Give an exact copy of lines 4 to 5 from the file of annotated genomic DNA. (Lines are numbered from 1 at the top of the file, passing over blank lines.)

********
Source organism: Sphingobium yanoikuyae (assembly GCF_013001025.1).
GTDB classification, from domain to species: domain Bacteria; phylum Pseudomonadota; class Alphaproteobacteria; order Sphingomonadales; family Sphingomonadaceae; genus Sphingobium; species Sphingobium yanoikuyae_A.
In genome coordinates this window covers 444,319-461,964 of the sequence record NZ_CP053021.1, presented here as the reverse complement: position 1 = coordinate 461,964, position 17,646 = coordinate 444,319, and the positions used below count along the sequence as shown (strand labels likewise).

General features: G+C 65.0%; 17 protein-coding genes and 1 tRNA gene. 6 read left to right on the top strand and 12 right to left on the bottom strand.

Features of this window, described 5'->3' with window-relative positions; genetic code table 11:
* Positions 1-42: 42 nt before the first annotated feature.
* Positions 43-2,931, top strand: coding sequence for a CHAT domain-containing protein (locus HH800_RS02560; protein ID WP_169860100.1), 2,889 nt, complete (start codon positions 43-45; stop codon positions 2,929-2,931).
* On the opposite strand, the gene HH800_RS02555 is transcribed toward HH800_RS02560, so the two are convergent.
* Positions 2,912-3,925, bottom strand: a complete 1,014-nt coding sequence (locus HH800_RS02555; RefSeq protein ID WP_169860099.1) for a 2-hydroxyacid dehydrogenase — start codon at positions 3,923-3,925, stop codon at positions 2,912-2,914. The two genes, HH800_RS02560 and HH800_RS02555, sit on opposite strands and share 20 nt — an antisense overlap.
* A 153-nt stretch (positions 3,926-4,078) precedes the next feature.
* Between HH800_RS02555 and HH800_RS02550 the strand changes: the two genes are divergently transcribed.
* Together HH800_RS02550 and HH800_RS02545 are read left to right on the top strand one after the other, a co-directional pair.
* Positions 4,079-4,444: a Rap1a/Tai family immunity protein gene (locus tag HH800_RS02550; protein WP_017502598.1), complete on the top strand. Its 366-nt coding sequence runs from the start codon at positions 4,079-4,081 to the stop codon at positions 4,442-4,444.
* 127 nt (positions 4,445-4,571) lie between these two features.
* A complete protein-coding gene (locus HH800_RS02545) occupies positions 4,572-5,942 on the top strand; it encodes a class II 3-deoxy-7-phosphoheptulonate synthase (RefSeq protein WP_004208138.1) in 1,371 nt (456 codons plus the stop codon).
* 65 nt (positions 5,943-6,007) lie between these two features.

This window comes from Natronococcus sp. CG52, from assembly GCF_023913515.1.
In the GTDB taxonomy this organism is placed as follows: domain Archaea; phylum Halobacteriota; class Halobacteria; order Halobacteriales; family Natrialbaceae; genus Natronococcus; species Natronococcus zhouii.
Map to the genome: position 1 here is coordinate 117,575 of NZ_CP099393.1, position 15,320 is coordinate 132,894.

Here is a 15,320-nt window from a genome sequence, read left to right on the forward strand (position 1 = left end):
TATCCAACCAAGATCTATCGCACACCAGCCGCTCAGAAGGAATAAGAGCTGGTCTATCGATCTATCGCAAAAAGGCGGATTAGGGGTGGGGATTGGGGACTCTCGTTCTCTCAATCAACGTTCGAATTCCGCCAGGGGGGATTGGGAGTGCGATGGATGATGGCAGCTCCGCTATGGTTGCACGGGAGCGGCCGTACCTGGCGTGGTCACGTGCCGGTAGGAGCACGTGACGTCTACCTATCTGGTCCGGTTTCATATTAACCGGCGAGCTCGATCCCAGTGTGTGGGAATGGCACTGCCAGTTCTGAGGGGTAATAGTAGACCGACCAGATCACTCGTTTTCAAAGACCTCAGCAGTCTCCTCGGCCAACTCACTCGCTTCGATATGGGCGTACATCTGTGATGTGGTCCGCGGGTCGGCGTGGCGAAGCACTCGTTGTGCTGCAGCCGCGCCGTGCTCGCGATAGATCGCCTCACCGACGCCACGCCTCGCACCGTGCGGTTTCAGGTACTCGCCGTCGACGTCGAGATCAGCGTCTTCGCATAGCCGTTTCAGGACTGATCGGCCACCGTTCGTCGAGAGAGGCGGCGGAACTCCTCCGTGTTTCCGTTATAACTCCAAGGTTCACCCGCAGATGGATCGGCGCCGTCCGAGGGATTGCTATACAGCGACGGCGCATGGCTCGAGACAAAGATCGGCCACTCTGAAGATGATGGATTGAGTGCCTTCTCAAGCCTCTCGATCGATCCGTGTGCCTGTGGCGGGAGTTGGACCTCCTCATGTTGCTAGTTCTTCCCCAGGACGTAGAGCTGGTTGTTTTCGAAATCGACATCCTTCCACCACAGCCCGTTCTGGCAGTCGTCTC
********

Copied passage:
General features: G+C 65.0%; 17 protein-coding genes and 1 tRNA gene. 6 read left to right on the top strand and 12 right to left on the bottom strand.

Features of this window, described 5'->3' with window-relative positions; genetic code table 11: